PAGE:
The Barney Browser
Doug offers his suggestions for the perfect Web browser.
I love browsing. Browsing helps me do research, send e-mails and it's fun. I'm
far less impressed with browser software, though. Just as I have used Word for
15 years without seeing any improvement (in fact, Word has steadily gone backwards),
so, too, is the case with browsers.
I can't think of a single thing that IE does that Netscape Navigator didn't do just as well 10 years ago. Firefox is a better browser only because it isn't so full of holes. Don't even get me started on IE 6, which never met a spyware program it didn't love (and immediately invite in).
There are two basic ways to move
forward with the state of the browser: Embrace new technologies that fall under Web 2.0 and build new fundamental interactive features. Microsoft's next big browser idea seems focused on plugging gaps, tightening controls and copying Firefox's tabbed browsing -- not exactly major innovations.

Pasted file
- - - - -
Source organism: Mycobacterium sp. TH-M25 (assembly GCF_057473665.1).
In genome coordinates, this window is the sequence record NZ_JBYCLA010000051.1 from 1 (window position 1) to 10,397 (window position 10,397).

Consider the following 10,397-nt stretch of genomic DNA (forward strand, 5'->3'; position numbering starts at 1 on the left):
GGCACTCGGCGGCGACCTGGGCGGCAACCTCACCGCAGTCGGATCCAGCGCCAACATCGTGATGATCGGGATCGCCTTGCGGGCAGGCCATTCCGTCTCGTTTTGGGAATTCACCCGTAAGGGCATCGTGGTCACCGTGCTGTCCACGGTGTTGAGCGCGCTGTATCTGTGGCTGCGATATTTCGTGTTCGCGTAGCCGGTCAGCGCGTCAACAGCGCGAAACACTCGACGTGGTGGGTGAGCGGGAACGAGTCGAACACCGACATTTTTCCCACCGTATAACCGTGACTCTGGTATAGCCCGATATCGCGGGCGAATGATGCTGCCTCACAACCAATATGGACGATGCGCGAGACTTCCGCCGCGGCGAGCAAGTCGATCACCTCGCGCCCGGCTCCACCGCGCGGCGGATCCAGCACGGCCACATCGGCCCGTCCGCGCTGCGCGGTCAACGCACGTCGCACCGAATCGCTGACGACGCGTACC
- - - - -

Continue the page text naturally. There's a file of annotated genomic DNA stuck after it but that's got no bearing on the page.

Google shouldn't just push any old open source solution. Open source dilutes ideas so much that innovation is lost. Show me one killer idea that came from open source.
That's why Google needs to build its own browser. It could build a killer browser
using what it already owns. I hereby give up all monetary rights and all I ask
is a "Thank you." Google, you have my full permission to build the
Many great inventions come from frustration (twist-off beer caps). The Barney Browser flows out of my frustration with searching. Sure, I can find all kinds of wacky things and do research so quickly I sound reasonably intelligent in a matter of minutes (you can all stop snickering now).
Once the search is done, though, what do you do? Browse through a bunch of bookmarks? Searching is a process where you learn, but the process of learning is lost in a confusing collection of favorites.
The Google Barney Browser integrates searching with a file system so the intelligence that comes from searches can be organized, used, shared and built upon. Perhaps these strings of pages can be cached so if the site goes down, the information isn't lost.
Google, as if reading my mind, took a baby step toward the Barney Browser right
as this column was going to press. The company has a mini on-screen notebook
to save search results and send them to friends and co-workers. And the company
is working on ways for you to label Web sites so your friends can easily find
them. Nice work Google, but it's still no Barney Browser! What do you think?
Write me at email@example.com.
Doug Barney is editor in chief of Redmond magazine and the VP, editorial director of Redmond Media Group.